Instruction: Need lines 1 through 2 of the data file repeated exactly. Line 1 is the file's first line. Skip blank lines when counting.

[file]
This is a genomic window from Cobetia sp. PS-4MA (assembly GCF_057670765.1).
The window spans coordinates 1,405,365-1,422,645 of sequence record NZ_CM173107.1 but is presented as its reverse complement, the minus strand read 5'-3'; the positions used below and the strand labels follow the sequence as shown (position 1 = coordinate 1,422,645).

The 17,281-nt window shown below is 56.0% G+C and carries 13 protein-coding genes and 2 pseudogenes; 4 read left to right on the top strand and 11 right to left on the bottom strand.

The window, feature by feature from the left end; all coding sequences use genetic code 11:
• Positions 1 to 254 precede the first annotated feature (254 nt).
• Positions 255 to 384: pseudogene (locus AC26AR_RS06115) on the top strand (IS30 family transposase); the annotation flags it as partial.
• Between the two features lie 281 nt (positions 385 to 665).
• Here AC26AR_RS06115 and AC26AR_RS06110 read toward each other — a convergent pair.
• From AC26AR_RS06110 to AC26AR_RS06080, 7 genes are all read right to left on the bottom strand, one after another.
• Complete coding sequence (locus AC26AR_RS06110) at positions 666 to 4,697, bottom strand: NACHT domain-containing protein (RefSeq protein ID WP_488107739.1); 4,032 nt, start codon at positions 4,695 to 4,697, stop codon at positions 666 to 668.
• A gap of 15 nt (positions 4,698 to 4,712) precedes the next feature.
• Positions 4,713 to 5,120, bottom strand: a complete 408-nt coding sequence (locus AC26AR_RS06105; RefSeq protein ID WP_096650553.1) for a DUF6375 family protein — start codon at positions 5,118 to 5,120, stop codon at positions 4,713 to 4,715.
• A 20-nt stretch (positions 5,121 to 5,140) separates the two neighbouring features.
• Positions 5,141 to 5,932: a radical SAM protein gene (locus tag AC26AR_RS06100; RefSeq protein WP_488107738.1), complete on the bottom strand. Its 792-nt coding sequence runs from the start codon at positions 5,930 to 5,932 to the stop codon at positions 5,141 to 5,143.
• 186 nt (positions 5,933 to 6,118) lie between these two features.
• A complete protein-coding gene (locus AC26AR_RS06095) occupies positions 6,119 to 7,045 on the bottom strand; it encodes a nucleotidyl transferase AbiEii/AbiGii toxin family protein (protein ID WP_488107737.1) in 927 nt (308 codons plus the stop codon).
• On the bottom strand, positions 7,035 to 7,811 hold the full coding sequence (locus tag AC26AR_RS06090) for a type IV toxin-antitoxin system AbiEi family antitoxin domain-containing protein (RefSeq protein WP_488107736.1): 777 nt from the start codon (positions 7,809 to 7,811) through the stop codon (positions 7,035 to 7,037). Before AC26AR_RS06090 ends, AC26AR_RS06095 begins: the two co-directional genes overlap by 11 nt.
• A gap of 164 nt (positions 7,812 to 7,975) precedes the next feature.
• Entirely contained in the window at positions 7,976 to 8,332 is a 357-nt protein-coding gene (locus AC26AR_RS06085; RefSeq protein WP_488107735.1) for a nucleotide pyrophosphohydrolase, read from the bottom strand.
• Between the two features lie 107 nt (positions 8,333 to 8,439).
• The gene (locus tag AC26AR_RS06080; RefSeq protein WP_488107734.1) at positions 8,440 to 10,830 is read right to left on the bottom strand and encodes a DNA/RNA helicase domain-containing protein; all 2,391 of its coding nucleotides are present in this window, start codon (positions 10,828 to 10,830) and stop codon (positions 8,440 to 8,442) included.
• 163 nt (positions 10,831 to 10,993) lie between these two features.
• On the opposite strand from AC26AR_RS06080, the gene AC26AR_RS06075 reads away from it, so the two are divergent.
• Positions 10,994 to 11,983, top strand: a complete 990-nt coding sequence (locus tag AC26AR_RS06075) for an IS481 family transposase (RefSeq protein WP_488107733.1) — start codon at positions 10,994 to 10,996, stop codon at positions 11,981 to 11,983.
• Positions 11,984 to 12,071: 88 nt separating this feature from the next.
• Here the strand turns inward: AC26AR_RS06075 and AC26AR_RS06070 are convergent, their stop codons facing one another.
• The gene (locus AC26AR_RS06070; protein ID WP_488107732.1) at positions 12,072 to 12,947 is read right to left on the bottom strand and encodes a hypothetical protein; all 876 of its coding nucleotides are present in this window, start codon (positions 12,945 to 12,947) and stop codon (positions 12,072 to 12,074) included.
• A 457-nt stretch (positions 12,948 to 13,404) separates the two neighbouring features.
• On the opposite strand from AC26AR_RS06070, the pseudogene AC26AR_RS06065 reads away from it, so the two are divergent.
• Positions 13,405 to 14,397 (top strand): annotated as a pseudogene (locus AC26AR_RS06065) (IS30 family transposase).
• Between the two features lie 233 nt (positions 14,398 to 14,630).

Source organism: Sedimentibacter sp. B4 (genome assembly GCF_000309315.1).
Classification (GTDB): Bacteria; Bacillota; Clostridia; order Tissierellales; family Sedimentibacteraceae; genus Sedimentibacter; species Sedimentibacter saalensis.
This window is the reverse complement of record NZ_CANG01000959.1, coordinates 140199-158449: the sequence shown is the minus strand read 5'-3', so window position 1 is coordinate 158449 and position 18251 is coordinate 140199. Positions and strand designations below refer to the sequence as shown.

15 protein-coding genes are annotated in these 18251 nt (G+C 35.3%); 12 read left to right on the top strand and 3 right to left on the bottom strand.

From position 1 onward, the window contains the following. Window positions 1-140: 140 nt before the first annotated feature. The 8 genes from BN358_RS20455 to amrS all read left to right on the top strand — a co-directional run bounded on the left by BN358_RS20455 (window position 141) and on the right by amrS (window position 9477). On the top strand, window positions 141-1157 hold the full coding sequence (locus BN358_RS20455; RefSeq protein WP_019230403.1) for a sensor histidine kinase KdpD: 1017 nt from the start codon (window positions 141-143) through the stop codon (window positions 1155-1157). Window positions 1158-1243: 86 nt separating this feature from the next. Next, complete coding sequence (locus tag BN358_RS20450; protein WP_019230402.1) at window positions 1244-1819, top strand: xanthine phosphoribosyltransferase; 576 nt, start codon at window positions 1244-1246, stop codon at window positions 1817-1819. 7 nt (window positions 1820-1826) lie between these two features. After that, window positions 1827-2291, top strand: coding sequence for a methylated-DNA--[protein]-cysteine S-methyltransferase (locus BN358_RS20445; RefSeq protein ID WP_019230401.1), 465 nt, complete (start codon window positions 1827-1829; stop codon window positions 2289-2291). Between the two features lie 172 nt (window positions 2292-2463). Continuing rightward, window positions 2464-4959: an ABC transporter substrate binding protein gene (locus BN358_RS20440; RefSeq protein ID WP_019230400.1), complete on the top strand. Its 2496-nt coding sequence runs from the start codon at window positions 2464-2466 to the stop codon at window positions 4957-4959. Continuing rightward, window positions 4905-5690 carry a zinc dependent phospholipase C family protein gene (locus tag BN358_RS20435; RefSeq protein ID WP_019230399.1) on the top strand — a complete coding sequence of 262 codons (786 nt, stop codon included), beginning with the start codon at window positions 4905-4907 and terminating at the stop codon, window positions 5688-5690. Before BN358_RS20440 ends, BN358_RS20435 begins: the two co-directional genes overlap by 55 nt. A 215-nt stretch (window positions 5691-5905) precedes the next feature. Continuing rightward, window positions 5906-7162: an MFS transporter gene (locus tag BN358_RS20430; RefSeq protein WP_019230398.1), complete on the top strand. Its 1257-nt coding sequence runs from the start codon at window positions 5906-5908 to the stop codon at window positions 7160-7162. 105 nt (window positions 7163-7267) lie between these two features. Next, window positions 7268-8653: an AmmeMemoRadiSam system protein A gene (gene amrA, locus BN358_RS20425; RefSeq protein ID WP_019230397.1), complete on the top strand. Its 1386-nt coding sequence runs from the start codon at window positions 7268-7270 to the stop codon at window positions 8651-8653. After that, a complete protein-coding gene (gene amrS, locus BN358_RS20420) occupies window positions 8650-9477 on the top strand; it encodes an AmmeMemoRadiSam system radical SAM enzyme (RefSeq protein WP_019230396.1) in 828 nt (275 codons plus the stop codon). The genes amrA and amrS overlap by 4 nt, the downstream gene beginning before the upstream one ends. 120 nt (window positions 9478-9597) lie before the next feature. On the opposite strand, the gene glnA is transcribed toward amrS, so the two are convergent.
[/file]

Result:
This is a genomic window from Cobetia sp. PS-4MA (assembly GCF_057670765.1).
The window spans coordinates 1,405,365-1,422,645 of sequence record NZ_CM173107.1 but is presented as its reverse complement, the minus strand read 5'-3'; the positions used below and the strand labels follow the sequence as shown (position 1 = coordinate 1,422,645).